The Istria Boys
Here’s my piece on Istria and its colourful winemakers published in the latest issue of Imbibe magazine:
It’s a rather surreal experience to traverse four countries in the space of half a day. But that’s often how it works when a visit to Istria, Croatia’s most northwesterly outpost, is on the cards. From London to an ex-army base-turned airport outside Trieste in northern Italy, you must then go by car through Slovenia to get to Croatia.
Perhaps it’s this relative remoteness that makes Istria feel like one of the last bastions of the old-style Mediterranean, where the majority of restaurants are populated by the locals and the very reasonably priced menus are comprised of wonderfully rustic seasonal dishes using ingredients (plant and animals) found in back gardens or in nearby waters; and where there’s a good chance the house wine was made by the bloke at the neighbouring table.
And if it was, your table-neighbour would probably strike up a conversation with you over a glass of his wine about his beloved Istria, considered by many Croatians to be a separate entity from the rest of the country. Over the years, Istria has been volleyed between the hands of the Italians to the Austrians, back to the Italians, and finally after the break up of Yugoslavia, to Croatia. Although street signs and town names are in both Croatian and Italian, a language almost everyone speaks fluently, Istrians emphatically remind you that they are not Italian. And they’re not really Croatian either.
After pouring you a few more glasses, your new friend would then tell you that thanks to his region’s vine-loving Mediterranean climate, its rivers, including the Dragonja and Mirna, the Učka mountain ridge, and of course the Adriatic, which all do their part to provide the vines with cooling breezes in the hot summers and mild winters, his grapes can ripen gently and slowly.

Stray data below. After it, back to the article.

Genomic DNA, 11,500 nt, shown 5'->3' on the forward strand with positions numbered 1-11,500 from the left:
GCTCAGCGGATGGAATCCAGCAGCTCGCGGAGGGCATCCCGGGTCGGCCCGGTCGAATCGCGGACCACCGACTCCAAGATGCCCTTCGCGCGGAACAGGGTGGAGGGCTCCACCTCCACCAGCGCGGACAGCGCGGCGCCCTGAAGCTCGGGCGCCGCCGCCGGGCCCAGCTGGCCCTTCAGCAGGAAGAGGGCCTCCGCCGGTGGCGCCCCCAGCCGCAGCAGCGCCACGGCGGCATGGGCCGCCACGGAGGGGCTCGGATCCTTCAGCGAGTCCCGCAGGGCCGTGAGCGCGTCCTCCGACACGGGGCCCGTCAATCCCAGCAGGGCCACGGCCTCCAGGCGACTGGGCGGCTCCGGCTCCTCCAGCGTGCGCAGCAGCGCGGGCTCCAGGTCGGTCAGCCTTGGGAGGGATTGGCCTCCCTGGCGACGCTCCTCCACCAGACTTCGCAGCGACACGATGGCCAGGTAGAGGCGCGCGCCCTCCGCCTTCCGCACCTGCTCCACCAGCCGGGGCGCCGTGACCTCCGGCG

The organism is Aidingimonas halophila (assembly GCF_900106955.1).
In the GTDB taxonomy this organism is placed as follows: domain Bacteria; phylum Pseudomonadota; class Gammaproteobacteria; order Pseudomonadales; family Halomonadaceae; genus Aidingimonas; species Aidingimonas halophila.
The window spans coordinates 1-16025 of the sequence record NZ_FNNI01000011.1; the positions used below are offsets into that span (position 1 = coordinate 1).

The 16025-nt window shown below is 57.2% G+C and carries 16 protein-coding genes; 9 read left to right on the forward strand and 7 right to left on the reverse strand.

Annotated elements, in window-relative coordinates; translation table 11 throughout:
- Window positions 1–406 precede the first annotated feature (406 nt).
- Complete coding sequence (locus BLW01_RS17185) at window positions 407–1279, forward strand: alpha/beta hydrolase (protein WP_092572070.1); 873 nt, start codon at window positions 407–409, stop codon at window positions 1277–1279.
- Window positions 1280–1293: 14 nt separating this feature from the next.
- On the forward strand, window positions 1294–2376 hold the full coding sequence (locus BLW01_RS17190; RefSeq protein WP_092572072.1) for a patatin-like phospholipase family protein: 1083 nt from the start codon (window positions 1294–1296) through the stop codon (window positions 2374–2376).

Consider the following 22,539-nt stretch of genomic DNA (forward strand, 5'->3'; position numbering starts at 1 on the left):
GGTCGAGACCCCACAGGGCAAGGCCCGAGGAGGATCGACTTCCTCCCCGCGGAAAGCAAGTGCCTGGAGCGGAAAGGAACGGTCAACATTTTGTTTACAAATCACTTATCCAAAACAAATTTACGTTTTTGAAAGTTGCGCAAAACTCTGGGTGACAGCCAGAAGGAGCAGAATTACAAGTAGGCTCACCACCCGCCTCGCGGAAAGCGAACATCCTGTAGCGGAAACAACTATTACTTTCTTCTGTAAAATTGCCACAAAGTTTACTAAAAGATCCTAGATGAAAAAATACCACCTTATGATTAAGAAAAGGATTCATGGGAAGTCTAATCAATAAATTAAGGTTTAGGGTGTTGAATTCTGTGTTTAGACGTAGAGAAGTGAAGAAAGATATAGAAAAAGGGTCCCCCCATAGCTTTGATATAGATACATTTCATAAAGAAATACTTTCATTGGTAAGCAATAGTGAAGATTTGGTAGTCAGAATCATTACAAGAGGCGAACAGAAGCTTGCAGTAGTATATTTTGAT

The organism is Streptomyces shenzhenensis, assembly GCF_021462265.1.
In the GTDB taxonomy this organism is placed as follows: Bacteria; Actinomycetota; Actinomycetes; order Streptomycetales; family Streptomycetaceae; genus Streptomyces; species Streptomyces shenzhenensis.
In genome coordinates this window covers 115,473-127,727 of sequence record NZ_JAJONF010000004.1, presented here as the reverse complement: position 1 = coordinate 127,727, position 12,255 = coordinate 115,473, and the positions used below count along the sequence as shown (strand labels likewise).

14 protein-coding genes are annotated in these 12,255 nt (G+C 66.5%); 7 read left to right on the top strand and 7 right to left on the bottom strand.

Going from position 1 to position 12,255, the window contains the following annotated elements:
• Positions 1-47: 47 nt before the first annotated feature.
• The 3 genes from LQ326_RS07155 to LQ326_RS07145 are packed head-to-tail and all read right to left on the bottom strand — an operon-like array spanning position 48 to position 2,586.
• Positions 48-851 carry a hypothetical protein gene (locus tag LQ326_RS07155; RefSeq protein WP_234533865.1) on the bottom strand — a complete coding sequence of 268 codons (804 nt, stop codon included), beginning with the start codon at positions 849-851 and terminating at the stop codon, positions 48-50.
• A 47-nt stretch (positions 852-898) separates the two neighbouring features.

But a chat with a local winemaker wouldn’t be complete without a mention of Istria’s unique soils. Terra Rossa to the extreme, it’s this blood red earth covering much of Istria that gives the native Teran grape its typical iron and iodine qualities, once thought to help cure anaemia. Vineyards are also planted in the calcium-rich rendzina on marl, and in a mixture of clay and loam.
At this stage in the evening your new best friend (it’s of course assumed multiple bottles have now been polished off), would probably round off the evening by telling you with pride that an Istrian wine exists for almost anyone, from fresh and floral to rich and gutsy to wild and herbaceous. And the good news is that you no longer have to cross four countries to drink them.
The past few years have indeed seen Istrian wine making its mark on Britain, gracing the menus of some of our top restaurants and wine bars with new grape varieties for us to wrap our tongues around.
While international varieties like Merlot, Muscat, Chardonnay, Pinot Grigio, and Sauvignon Blanc are commonly found in Istrian wines, it’s their native varieties, Malvazija, Refošk, and Teran which set this region apart on the world’s crowded wine stage.
One of the most planted white grapes in Croatia is Malvazija Istarska (aka Malvasia Istriana). It’s related to but not the same as Italy’s Malvasia and Malmsey used in Madeira. A much more scenic detour off the well-trodden Pinot Grigio path, Malvazija in its most common form delivers a more floral, spicey, and textured drop that nicely compliments the region’s favourite condiment, peppery green olive oil.